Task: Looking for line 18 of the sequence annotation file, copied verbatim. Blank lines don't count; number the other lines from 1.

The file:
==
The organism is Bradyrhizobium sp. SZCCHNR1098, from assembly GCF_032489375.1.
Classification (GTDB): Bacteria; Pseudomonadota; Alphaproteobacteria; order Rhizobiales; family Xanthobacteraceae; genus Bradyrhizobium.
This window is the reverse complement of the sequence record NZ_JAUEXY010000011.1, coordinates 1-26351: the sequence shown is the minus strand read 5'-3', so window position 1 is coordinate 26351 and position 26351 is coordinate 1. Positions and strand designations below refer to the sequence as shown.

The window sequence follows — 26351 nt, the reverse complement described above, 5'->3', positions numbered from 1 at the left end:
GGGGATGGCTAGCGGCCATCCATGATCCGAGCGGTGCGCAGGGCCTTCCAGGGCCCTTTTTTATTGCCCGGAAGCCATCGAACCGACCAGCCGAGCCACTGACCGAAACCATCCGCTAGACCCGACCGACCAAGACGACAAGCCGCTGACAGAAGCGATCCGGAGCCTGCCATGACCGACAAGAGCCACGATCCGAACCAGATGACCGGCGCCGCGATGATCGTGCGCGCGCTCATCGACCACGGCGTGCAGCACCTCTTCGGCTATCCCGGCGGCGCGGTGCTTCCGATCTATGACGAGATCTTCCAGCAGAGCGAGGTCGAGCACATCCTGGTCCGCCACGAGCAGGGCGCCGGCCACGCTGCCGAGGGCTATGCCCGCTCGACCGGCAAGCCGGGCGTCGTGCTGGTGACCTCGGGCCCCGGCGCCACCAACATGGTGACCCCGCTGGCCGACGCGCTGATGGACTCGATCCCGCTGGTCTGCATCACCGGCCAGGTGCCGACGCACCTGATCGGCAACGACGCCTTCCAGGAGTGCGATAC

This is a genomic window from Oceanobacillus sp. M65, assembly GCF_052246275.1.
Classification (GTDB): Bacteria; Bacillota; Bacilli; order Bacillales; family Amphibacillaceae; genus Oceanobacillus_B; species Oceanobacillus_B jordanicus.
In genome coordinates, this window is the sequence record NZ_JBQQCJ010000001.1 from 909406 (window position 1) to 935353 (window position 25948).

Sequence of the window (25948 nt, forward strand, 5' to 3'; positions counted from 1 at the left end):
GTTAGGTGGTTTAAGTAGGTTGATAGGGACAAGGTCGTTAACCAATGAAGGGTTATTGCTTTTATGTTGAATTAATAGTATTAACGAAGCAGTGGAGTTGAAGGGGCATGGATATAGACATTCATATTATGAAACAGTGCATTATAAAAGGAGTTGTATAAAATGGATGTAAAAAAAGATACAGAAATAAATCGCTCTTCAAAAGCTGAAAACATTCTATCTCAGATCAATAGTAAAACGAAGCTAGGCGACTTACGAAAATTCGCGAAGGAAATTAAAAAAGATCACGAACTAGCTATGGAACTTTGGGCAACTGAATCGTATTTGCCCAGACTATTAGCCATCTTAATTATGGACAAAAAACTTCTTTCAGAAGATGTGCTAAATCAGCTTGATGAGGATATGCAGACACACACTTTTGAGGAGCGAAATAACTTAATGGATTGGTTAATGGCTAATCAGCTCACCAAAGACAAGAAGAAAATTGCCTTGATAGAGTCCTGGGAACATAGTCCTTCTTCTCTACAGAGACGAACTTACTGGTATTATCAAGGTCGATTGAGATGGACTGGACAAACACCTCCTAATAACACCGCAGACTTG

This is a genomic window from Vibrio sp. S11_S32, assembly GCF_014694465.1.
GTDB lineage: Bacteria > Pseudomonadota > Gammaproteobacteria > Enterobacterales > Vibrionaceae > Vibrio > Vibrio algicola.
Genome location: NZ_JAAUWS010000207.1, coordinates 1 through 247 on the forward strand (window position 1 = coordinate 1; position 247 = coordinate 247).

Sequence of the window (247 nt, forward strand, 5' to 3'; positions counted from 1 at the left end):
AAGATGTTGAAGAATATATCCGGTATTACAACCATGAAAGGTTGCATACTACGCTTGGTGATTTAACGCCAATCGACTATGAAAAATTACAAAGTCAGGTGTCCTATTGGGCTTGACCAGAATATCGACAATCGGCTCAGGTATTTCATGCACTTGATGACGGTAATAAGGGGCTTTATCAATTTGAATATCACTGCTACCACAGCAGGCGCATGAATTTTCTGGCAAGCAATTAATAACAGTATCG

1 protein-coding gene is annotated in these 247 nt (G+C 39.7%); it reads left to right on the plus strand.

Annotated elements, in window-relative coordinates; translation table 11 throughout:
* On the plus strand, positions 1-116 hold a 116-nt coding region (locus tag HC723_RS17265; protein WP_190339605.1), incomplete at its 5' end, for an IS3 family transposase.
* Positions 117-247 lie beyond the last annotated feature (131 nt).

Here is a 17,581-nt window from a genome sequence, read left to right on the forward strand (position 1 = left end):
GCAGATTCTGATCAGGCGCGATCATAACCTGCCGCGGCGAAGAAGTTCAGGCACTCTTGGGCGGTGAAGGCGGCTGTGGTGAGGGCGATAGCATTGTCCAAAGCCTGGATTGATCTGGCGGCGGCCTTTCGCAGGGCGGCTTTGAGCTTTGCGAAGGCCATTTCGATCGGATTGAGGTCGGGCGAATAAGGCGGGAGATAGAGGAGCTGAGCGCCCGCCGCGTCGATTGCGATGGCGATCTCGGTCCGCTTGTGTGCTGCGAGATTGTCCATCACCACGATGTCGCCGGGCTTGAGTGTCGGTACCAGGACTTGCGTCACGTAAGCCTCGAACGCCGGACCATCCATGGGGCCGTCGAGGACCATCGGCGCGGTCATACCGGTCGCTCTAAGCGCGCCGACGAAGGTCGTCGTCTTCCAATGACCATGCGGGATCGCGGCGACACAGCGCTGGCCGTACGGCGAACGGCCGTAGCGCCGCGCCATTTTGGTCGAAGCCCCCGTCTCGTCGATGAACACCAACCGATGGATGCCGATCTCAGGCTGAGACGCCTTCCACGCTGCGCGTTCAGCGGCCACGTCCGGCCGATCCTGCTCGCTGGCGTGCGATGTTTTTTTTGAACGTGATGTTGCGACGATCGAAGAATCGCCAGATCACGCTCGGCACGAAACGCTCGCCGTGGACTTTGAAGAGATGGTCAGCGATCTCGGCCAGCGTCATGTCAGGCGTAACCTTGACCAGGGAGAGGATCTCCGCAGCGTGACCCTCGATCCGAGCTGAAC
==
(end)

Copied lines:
* On the plus strand, positions 1-116 hold a 116-nt coding region (locus tag HC723_RS17265; protein WP_190339605.1), incomplete at its 5' end, for an IS3 family transposase.